Despite the obvious concentration I still managed to frequently hit myself in various parts of my anatomy.

Other things to totally suck at in Bhagsu include poi and me and Theo decided to have a bash at that with a slightly mad, quite funny, and very intense teacher called Sunny. Theo has done this shit before, he has dreadlocks, I think it’s compulsory for white dudes with dreadlocks to have tried their hand at some manner of spinny twirly circus trick at least once in their life. It’s the rules. Turns out that poi is basically the art of trying to get your hands to do two totally different thing without hitting yourself in the face. Easier said than done but Sunny is a good, albeit slightly scary, teacher. He has you doing things with just one hand first, then the other, and he stops your hand in mid-air to get you to think about what position it’s in, and all whilst never seeming to take a poi to the head. He seems to get frustrated with you and shout at you a lot but not in a bad way, you can banter with him as he tells you, “Sorry, please, you can make 1000 mistakes, it doesn’t matter!” Tell you what though, learning poi makes me very fucking glad I don’t have bollocks given the amount of time I hit myself in the genitals. I never realised I had so little control over my own limbs. I managed a few simple tricks over the course of three lessons and I even bought a set of poi, fire poi no less, fully intending to practice as much as possible and become a fucking poi legend so I could rock it on the beach back home at sunset in front of the West Pier and become the toast of everyone’s Instagram. Let’s face it though, they’ll probably just join my half finished fancy bracelet at the bottom of my bag where I’ll pointedly ignore them for the rest of my trip.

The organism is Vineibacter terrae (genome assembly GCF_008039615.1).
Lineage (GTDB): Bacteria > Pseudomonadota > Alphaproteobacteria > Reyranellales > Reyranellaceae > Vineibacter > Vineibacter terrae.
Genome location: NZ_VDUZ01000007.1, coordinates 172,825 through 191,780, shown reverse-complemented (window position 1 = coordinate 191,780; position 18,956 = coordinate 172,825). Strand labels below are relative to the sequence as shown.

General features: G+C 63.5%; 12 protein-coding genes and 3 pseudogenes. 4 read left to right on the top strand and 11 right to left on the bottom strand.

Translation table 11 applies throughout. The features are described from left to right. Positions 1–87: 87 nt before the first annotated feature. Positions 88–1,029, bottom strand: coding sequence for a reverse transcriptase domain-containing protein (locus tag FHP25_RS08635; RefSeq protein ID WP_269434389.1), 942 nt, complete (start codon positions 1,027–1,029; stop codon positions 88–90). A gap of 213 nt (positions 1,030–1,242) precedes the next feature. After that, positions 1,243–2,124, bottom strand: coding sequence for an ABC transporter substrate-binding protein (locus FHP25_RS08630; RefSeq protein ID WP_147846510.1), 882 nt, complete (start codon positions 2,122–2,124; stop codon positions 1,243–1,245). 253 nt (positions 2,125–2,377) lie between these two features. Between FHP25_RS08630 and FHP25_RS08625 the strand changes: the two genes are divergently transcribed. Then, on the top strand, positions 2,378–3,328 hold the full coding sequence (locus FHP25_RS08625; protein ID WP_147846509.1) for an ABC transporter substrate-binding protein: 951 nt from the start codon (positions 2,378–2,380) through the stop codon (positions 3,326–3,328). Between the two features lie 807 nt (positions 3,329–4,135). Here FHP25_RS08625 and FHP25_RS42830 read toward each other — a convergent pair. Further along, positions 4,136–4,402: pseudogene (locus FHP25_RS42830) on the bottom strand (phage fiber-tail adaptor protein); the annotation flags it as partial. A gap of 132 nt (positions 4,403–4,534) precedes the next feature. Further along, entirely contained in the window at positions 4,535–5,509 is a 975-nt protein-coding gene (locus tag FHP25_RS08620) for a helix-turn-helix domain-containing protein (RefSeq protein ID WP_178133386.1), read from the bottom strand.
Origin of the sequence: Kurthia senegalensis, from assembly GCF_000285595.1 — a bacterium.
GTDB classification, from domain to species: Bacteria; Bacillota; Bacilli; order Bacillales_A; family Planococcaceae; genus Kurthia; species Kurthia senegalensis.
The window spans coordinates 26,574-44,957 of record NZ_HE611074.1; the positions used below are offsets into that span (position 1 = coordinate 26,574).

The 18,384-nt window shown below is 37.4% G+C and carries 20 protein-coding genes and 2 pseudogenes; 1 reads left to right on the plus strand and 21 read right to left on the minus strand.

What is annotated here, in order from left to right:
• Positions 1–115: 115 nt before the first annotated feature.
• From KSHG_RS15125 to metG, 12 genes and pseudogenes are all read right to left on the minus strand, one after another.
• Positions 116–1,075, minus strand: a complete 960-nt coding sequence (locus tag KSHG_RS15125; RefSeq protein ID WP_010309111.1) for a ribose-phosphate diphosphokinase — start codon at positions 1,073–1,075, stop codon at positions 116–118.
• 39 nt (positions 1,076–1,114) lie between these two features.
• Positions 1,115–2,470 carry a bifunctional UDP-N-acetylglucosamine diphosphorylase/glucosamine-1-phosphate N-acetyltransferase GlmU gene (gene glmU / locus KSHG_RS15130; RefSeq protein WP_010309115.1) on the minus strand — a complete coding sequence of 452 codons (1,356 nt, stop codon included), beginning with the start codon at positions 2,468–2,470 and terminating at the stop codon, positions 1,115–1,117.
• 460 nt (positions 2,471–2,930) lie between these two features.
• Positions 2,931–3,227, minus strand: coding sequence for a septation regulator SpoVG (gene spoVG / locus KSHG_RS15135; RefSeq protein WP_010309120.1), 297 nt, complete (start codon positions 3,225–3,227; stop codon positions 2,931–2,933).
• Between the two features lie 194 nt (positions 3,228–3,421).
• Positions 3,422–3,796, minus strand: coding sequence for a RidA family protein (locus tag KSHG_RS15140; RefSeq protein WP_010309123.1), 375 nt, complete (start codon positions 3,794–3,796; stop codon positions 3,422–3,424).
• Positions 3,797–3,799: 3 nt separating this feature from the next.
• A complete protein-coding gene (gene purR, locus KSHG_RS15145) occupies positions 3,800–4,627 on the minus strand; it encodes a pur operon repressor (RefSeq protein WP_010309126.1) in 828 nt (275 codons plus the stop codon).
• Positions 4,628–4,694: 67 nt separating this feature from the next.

Altitude has its benefits.

You shall not pa… wait wait wait, I’ve got an itch…